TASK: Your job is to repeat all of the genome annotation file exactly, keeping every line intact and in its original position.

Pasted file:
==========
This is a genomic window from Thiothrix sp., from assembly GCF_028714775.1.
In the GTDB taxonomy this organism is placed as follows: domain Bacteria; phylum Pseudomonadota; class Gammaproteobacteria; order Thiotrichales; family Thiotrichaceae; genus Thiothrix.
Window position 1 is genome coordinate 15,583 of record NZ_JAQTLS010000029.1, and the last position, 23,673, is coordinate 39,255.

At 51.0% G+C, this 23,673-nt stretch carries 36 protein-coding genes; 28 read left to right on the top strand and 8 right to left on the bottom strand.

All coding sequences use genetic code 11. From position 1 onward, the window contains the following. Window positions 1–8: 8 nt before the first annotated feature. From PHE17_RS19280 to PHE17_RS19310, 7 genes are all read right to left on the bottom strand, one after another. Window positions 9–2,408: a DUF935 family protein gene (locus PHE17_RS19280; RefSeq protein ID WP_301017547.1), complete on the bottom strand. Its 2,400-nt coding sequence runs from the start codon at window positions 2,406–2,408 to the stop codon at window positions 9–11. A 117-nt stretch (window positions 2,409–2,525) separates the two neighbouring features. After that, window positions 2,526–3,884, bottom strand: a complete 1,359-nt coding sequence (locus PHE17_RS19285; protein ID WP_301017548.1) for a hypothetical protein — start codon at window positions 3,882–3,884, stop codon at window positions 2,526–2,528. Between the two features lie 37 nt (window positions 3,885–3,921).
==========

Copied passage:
This is a genomic window from Thiothrix sp., from assembly GCF_028714775.1.
In the GTDB taxonomy this organism is placed as follows: domain Bacteria; phylum Pseudomonadota; class Gammaproteobacteria; order Thiotrichales; family Thiotrichaceae; genus Thiothrix.
Window position 1 is genome coordinate 15,583 of record NZ_JAQTLS010000029.1, and the last position, 23,673, is coordinate 39,255.

At 51.0% G+C, this 23,673-nt stretch carries 36 protein-coding genes; 28 read left to right on the top strand and 8 right to left on the bottom strand.

All coding sequences use genetic code 11. From position 1 onward, the window contains the following. Window positions 1–8: 8 nt before the first annotated feature. From PHE17_RS19280 to PHE17_RS19310, 7 genes are all read right to left on the bottom strand, one after another. Window positions 9–2,408: a DUF935 family protein gene (locus PHE17_RS19280; RefSeq protein ID WP_301017547.1), complete on the bottom strand. Its 2,400-nt coding sequence runs from the start codon at window positions 2,406–2,408 to the stop codon at window positions 9–11. A 117-nt stretch (window positions 2,409–2,525) separates the two neighbouring features. After that, window positions 2,526–3,884, bottom strand: a complete 1,359-nt coding sequence (locus PHE17_RS19285; protein ID WP_301017548.1) for a hypothetical protein — start codon at window positions 3,882–3,884, stop codon at window positions 2,526–2,528. Between the two features lie 37 nt (window positions 3,885–3,921).